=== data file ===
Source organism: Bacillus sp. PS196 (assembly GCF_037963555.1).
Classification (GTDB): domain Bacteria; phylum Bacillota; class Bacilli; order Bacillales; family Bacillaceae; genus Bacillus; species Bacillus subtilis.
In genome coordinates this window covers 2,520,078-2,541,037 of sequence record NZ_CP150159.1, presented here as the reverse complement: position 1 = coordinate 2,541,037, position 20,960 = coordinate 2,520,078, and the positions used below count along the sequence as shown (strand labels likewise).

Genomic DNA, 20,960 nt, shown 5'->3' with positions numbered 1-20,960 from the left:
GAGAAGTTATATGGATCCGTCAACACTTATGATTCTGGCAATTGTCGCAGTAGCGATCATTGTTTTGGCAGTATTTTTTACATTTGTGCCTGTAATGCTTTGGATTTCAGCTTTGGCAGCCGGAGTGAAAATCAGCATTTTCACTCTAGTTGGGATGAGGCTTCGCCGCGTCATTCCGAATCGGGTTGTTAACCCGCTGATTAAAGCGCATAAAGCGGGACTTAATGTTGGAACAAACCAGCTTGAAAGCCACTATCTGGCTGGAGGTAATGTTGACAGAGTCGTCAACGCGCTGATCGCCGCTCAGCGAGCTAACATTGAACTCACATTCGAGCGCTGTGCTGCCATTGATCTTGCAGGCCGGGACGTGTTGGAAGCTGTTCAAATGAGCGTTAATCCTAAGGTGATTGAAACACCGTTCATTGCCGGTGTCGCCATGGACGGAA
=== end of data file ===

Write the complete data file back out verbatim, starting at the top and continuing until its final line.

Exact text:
Source organism: Bacillus sp. PS196 (assembly GCF_037963555.1).
Classification (GTDB): domain Bacteria; phylum Bacillota; class Bacilli; order Bacillales; family Bacillaceae; genus Bacillus; species Bacillus subtilis.
In genome coordinates this window covers 2,520,078-2,541,037 of sequence record NZ_CP150159.1, presented here as the reverse complement: position 1 = coordinate 2,541,037, position 20,960 = coordinate 2,520,078, and the positions used below count along the sequence as shown (strand labels likewise).

Genomic DNA, 20,960 nt, shown 5'->3' with positions numbered 1-20,960 from the left:
GAGAAGTTATATGGATCCGTCAACACTTATGATTCTGGCAATTGTCGCAGTAGCGATCATTGTTTTGGCAGTATTTTTTACATTTGTGCCTGTAATGCTTTGGATTTCAGCTTTGGCAGCCGGAGTGAAAATCAGCATTTTCACTCTAGTTGGGATGAGGCTTCGCCGCGTCATTCCGAATCGGGTTGTTAACCCGCTGATTAAAGCGCATAAAGCGGGACTTAATGTTGGAACAAACCAGCTTGAAAGCCACTATCTGGCTGGAGGTAATGTTGACAGAGTCGTCAACGCGCTGATCGCCGCTCAGCGAGCTAACATTGAACTCACATTCGAGCGCTGTGCTGCCATTGATCTTGCAGGCCGGGACGTGTTGGAAGCTGTTCAAATGAGCGTTAATCCTAAGGTGATTGAAACACCGTTCATTGCCGGTGTCGCCATGGACGGAA